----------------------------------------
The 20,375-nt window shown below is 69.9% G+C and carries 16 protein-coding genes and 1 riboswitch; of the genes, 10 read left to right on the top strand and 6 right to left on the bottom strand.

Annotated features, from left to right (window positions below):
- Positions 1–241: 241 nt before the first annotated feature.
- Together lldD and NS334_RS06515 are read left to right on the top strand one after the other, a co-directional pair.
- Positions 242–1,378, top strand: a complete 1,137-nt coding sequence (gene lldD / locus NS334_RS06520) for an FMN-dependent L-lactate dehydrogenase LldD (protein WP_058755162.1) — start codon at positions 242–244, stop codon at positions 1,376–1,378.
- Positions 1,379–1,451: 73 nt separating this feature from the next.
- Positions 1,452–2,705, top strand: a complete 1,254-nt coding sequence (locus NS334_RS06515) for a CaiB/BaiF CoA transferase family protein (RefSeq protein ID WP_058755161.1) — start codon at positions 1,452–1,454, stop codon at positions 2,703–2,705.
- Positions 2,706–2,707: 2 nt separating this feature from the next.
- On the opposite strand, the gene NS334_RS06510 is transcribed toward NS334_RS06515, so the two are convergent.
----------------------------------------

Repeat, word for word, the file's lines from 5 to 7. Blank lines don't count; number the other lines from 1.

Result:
- Positions 242–1,378, top strand: a complete 1,137-nt coding sequence (gene lldD / locus NS334_RS06520) for an FMN-dependent L-lactate dehydrogenase LldD (protein WP_058755162.1) — start codon at positions 242–244, stop codon at positions 1,376–1,378.
- Positions 1,379–1,451: 73 nt separating this feature from the next.
- Positions 1,452–2,705, top strand: a complete 1,254-nt coding sequence (locus NS334_RS06515) for a CaiB/BaiF CoA transferase family protein (RefSeq protein ID WP_058755161.1) — start codon at positions 1,452–1,454, stop codon at positions 2,703–2,705.